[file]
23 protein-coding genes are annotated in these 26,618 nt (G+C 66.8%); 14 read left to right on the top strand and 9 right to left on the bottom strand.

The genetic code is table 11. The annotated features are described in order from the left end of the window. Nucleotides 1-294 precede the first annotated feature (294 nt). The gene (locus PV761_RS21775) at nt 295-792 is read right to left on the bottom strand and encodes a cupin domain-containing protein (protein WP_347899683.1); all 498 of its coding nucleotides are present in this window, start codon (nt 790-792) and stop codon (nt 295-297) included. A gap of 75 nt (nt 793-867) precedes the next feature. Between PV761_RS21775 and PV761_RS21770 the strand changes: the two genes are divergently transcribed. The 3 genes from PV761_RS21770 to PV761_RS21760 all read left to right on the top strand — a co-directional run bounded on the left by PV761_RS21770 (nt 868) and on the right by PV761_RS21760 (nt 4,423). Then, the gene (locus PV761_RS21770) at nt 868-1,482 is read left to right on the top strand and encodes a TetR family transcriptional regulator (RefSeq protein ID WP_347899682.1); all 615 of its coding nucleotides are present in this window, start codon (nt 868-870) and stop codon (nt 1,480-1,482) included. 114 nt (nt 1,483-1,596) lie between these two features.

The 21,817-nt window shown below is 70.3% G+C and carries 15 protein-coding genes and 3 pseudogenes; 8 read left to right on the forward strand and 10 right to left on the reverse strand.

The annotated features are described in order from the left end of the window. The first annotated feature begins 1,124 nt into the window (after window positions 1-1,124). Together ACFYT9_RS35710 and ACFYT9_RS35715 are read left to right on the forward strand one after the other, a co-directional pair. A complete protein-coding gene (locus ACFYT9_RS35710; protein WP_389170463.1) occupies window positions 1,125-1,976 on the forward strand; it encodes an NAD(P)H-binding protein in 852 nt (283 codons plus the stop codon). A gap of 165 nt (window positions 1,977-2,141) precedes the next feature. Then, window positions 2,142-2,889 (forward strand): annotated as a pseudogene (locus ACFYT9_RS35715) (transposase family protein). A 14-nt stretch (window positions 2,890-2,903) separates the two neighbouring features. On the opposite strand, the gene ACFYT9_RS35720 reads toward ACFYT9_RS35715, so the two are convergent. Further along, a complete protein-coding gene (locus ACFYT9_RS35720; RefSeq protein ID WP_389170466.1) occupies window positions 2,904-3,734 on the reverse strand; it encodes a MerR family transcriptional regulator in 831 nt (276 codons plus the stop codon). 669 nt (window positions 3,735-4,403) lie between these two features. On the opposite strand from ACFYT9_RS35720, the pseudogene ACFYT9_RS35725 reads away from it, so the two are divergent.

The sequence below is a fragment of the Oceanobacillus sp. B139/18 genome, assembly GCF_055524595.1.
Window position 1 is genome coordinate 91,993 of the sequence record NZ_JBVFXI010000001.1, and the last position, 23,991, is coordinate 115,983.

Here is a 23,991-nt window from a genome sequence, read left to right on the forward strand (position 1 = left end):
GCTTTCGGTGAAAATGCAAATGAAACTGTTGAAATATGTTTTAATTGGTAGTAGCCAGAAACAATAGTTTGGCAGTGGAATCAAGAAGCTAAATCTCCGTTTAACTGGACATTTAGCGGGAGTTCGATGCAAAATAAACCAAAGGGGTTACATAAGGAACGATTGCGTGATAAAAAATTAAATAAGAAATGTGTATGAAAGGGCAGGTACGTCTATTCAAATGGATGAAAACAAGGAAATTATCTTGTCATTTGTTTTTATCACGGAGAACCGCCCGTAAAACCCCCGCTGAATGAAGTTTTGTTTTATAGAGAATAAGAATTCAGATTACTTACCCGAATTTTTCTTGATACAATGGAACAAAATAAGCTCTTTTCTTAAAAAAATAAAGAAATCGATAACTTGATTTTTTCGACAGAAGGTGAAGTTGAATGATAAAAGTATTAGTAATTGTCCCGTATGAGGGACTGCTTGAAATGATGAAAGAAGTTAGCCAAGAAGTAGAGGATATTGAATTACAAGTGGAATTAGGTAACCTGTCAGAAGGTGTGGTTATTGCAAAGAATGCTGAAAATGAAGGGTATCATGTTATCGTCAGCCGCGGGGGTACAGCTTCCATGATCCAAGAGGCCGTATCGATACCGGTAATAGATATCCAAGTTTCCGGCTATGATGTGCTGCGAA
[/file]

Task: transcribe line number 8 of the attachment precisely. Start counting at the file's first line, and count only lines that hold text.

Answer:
GCTTTCGGTGAAAATGCAAATGAAACTGTTGAAATATGTTTTAATTGGTAGTAGCCAGAAACAATAGTTTGGCAGTGGAATCAAGAAGCTAAATCTCCGTTTAACTGGACATTTAGCGGGAGTTCGATGCAAAATAAACCAAAGGGGTTACATAAGGAACGATTGCGTGATAAAAAATTAAATAAGAAATGTGTATGAAAGGGCAGGTACGTCTATTCAAATGGATGAAAACAAGGAAATTATCTTGTCATTTGTTTTTATCACGGAGAACCGCCCGTAAAACCCCCGCTGAATGAAGTTTTGTTTTATAGAGAATAAGAATTCAGATTACTTACCCGAATTTTTCTTGATACAATGGAACAAAATAAGCTCTTTTCTTAAAAAAATAAAGAAATCGATAACTTGATTTTTTCGACAGAAGGTGAAGTTGAATGATAAAAGTATTAGTAATTGTCCCGTATGAGGGACTGCTTGAAATGATGAAAGAAGTTAGCCAAGAAGTAGAGGATATTGAATTACAAGTGGAATTAGGTAACCTGTCAGAAGGTGTGGTTATTGCAAAGAATGCTGAAAATGAAGGGTATCATGTTATCGTCAGCCGCGGGGGTACAGCTTCCATGATCCAAGAGGCCGTATCGATACCGGTAATAGATATCCAAGTTTCCGGCTATGATGTGCTGCGAA